This is a post theme I plan to repeat occasionally and I’m excited to kick it off here! The idea is to share big moments whenever I discover something that I feel is a breakthrough for me, or for a credit union I’m working with at the moment. I want to share these discoveries and strategies with everyone! Topics will usually be related to the tools or resources I use to work with data here with Asterisk Intelligence, but also look for analytical strategies or new insights uncovered from our data mining and analysis projects.
Just today I got off the phone with a credit union who was struggling to run her custom query because authority errors were popping up about the file/table it generates. She’s been using query for years and had already done most of the standard troubleshooting we’d recommend – Still no luck. We set up screen-sharing and worked together for a little more advanced troubleshooting, but as we’re talking the question comes up:
So what does LIBCRTAUT even mean? I use it all the time but I don’t have any idea what it does!
CU*BASE Help holds your answer this time – Assigning Authority for Custom Reports (Queries) and Files.
Here’s 2 more of the most interesting topics we swerved into in the same phone call:
Can I delete the database table my query is making? I’ve been told that’s not possible but I’d like to delete it so I can start fresh using the same table name.
The answer is Tool 1980 – Library Dashboard. And she was right, it wasn’t possible to delete a table on your own until Asterisk Intelligence launched that tool back in October 2017. Read specifics here. Be careful about who you allow to access this tool at your credit union – It’s a maintenance tool and there is no “undo” button.
I have so much trouble with the date fields in some of the data tables. It’s so frustrating when it’s not yet in the best format.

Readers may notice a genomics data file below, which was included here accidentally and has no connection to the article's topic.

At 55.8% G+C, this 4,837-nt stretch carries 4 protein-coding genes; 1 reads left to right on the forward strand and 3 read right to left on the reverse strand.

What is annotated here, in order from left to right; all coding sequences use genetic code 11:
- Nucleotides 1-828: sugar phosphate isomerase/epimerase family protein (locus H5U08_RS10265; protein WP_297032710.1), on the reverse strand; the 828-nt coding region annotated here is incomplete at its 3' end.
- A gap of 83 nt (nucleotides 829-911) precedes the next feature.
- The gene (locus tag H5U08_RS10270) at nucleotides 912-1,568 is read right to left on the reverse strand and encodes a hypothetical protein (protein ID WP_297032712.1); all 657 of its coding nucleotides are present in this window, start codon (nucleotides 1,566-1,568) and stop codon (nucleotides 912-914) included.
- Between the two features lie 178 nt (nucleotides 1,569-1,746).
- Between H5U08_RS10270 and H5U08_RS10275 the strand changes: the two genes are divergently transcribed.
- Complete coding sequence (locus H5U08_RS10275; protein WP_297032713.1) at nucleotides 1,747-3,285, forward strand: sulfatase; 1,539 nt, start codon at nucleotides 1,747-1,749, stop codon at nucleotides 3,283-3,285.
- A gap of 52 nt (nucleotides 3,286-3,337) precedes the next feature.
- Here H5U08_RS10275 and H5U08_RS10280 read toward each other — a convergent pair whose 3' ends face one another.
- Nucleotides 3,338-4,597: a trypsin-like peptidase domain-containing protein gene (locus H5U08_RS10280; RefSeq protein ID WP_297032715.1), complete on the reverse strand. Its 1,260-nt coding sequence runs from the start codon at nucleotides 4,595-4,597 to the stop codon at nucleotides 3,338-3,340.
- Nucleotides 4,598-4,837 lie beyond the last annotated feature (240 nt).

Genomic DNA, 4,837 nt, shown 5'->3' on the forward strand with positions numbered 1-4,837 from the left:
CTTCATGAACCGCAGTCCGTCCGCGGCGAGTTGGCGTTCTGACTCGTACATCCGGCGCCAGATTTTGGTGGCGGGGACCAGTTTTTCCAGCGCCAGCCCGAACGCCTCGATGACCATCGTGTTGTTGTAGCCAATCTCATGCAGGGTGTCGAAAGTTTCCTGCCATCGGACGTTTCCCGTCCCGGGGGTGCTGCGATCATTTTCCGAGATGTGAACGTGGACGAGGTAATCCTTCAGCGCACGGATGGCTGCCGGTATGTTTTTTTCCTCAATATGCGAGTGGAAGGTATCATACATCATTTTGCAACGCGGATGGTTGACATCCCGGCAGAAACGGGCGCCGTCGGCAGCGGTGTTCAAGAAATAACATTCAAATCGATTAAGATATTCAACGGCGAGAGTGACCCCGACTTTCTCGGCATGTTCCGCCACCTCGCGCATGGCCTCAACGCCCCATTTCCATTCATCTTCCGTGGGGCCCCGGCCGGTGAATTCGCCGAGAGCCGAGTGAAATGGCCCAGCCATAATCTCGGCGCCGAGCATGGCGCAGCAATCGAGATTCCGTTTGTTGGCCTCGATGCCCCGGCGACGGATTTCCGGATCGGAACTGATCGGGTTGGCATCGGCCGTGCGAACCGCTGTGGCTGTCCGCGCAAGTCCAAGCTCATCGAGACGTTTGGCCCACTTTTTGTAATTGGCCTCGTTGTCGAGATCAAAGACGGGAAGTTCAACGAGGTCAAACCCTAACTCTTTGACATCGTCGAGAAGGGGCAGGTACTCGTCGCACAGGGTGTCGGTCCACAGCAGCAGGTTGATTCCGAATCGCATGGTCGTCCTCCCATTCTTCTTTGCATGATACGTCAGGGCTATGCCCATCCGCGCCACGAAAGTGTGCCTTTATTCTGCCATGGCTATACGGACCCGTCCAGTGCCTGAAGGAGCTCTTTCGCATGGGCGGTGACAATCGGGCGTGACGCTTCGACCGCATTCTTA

Wow, this is a good one and first thing I always say to this question is that there are multiple solutions and “right answers” for managing dates. The one you should choose depends on the date format currently in question. so what was the lightbulb moment here?
DATELOOKUP in your FILExx library. This is a relatively new table that I was able to share and the whole time I was thinking to myself “Why on earth don’t I use this more!?” It’s essentially a middle-man table which has every date, in nearly every format. You can join to it with one date format, then simply select the other format you need for the final output. Just watch out for how it treats dates with no century (Ex. 19xx or 20xx). As with any table, spend a few minutes reviewing it with a critical mind to figure out what it’s capable of before you plug it into any queries. If you do that and are still confused, give us a call.
THE ANALYST’S RESPONSIBILITY
If you work with Query in any capacity you can probably relate to having heard this statement at some point in your training (self-taught or otherwise) – “Just use ______ because that’s what we always use”. To be fair, there’s not always a need to know and understand the tiniest details of a tool’s capability. Scope is important and your job might only require the bare minimum of knowledge to use it, understanding it is optional.
But I am an analyst and I need to be aware of the full scope and capability of each of my available tools. Why? Good question and here’s a small embarrassing story that I think makes my point – I once spent an hour updating the same few spots on 112 Excel sheets by hand, then found out later in the same day that I could have multi-selected all 112 sheets, made the change on one, and all the rest would also automatically update with the new information in all the same spots!
If only I had googled an excel tutorial instead of muttering to myself about how “there has to be a simpler way…”, “you’d think a company as big as Microsoft would have built a button that could do this…”, etc etc etc.
I want to spend less time fixing problems or duplicating work across tools, and more time analyzing and using the results I get from the tools. My bosses probably want that too. 😉 For me, I can achieve this by working with an open mind to potential solutions, and staying curious about how things actually work.
So now, whenever the lightbulb goes off, I’ll work on sharing these moments so you all can learn along with me and the other analysts I work with every day.